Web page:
The cab seat 38, which is illustrated by broken lines in FIGURE 3, is secured to the floor panel portion 3511, which is, then, a seat support portion. The floor panel includes vertical side portions 35d which connect the portions 25a, b, c, to the sill surfaces 39. The provision of the integrally formed seat support, and side panel portions, and skirt portions provides rigid reinforcement for the fender and floor so that the entire floor section 21 is sufficiently strong though of molded plastic construction and without reinforcing webs, ribs, and the like. The roof and back section 23 forms a roof 50 and back wall 51 of the cab 10. As shown, the section 23 is provided with rivet holes 52 along the side edges of the roof 50 and along the side and bottom edges of the back wall 51 of the cab.

The door opening frame structures 22 are each comprised of front and rear door pillars 60, 61 respectively, a top header 62, and a cab sill 63. The cab sills 63 are shaped to engage the sill surfaces 39. When so positioned, the sills 63 are flush with the floor panel portion 35a providing a door threshold. The sill thresholds are above the skirt panels 37 which depend from the sill surfaces 39. To this end, each sill 63 is formed to include a forward threshold portion 63a, and a rear portion 63b encompassing the wheel house.

The pillars 60, 61 and the header 62 are designed to provide the shut faces of the doors. Referring Vto FIG- URE 4, the cross section of the rear pillar 61 is shown as an example. This pillar has a projecting inverted L- shaped lip 65. The lip 65 defines a panel receiving groove 65A into which the cab section 23 projects and the lip serves as a drip molding. The lip 65 also defines one wall of an L-shaped door receiving notch 66. An arm 66A of the pillar 61 projects laterally to the left from the lip 65 to provide a shut face for door 130. The door 130 engages a gasket 67 which is carried at the shut face 66A.

An inner cross member portion 68 of the pillar 61 provided so that the pillar has a smooth internal appearance obscuring rivets 100 and contributing to a construction wherein it is not necessary to line the interior of the cab for appearance purposes.

The sill 63 has a bolt groove 72 in which connecting bolts 172 are disposed, FIGURE 5. These bolts 172 fasten the floor section 21 to the cab frame 22. A sill plug 72A is in the groove 72 in the threshold portion 62A between the pillars to conceal the bolts 172, FIGURE 7.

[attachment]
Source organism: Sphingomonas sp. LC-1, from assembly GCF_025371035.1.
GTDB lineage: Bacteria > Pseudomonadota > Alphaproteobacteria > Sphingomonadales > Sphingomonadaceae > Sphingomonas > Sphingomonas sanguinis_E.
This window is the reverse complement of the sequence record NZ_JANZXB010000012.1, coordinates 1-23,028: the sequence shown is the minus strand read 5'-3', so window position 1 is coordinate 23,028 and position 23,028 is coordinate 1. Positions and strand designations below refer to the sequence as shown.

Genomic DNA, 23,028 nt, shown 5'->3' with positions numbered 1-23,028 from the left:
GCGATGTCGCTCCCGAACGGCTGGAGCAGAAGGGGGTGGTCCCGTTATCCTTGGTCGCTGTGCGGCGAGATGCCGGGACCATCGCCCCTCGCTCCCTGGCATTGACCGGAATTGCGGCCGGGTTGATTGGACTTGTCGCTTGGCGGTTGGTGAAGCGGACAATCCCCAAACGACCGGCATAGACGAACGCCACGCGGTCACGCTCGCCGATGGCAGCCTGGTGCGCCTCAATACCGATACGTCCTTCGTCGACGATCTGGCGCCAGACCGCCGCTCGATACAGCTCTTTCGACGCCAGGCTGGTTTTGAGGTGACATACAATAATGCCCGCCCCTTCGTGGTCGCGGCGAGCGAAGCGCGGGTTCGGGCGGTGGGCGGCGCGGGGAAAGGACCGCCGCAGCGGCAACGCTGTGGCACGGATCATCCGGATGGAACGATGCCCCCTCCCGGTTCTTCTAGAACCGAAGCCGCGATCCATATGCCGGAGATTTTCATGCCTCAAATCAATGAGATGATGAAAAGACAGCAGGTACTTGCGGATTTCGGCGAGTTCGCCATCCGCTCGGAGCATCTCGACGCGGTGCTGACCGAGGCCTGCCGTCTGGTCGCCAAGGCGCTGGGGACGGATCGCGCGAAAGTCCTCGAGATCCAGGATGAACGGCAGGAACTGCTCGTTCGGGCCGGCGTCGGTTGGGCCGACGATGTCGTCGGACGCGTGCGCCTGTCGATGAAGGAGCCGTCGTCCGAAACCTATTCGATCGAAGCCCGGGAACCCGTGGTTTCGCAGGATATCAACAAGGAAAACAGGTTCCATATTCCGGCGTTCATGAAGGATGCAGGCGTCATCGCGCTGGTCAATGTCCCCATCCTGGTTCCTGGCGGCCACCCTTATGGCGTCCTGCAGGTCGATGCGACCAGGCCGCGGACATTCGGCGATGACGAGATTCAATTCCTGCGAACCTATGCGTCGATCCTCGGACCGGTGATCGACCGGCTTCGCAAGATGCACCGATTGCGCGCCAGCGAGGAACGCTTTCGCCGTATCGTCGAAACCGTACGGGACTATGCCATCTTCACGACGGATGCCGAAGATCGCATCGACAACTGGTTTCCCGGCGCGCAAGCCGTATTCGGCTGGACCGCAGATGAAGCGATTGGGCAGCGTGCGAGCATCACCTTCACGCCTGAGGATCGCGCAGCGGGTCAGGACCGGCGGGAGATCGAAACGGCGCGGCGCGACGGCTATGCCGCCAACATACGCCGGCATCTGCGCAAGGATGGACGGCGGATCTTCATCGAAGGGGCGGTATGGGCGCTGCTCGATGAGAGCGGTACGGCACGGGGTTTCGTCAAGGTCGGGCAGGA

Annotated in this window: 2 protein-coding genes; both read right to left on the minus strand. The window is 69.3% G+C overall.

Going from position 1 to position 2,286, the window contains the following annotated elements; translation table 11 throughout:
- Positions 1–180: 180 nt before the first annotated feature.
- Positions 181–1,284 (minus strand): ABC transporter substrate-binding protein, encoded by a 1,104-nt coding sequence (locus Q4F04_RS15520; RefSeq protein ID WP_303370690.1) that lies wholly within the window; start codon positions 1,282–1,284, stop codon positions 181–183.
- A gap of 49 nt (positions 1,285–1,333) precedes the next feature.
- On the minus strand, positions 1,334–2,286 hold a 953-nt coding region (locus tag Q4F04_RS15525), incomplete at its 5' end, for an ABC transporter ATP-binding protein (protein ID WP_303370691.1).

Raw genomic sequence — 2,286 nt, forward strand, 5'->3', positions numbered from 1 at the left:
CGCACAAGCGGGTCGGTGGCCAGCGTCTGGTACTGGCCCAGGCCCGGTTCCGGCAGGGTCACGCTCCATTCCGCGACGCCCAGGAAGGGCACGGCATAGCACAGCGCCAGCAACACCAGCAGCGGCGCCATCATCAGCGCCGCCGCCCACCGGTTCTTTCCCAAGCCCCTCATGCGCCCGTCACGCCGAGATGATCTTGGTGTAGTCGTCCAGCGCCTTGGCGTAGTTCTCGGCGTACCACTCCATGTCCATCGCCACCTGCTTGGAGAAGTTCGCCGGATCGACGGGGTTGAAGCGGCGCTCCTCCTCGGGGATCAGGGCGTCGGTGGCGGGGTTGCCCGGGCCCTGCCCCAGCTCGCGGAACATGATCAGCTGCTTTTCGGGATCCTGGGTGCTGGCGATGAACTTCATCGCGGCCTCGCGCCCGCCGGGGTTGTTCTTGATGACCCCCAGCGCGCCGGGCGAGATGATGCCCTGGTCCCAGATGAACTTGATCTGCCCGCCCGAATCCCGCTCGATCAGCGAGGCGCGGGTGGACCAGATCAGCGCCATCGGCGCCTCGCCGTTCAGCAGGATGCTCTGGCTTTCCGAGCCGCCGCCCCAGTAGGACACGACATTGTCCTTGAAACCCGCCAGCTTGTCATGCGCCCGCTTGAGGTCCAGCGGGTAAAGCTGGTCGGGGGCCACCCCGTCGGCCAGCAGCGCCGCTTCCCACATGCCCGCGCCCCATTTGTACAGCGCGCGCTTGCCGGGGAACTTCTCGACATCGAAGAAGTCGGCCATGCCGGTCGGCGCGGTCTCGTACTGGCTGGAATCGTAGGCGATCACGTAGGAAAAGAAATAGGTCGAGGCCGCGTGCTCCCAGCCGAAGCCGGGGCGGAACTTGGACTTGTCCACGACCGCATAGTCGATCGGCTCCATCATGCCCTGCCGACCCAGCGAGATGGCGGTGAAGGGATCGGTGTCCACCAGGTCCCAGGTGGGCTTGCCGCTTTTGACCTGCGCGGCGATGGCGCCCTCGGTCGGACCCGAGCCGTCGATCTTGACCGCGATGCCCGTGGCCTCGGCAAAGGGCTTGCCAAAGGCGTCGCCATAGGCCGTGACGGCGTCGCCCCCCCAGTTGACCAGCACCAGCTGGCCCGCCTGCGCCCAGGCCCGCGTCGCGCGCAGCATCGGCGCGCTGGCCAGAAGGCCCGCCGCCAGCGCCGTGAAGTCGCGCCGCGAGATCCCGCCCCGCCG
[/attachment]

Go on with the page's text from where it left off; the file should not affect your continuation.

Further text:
In the preferred construction most clearly shown in FIGURE 6, the front door pillar 60 of each frame 22 is secured to the forward end of the cab sill 63 by a pillar casting 70. The pillar casting 70 has a laterally projecting leg 71 which is fitted into the bolt groove 72, FIGURE 5, formed by the cab sill 63 and is welded thereto. In a similar manner, an upstanding leg 73 of the casting 70 is welded in the lower end of the pillar 60. The front door pillar 60 and the header 62 are also secured together by a top pillar casting 80. The pillar casting 80 has a laterally projecting leg 81 which is Welded to the top header and a depending leg 82 which is fitted within and welded to the front pillar 60. The rear door pillar 61 is welded to the header 62 and is connected to the cab sill portion 63b.

Both of -the pillar castings 70, 80 are formed with projecting door hinge leaves 74, 84, respectively. These leaves 74, 84 are the cab leaves and are provided with tapped holes 75, 85, respectively. As will be described in greater detail, the cab leaves serve to mount the cab doors in an improved manner so that the Ydoors can be easily fitted and adjusted in the openings defined by ythe door frames.

The front door pillars 60 are secured together by transversely extending members 90, 91, 92. The front panel 94, which mounts the grill 95 and headlights 96, is riveted to the members 91, 92 and to the front pillars, FIGURE 2. A windshield panel 97, FIGURES 2 and 3, which mounts the windshields 98, is riveted to the members 90, 92, and to the front pillars.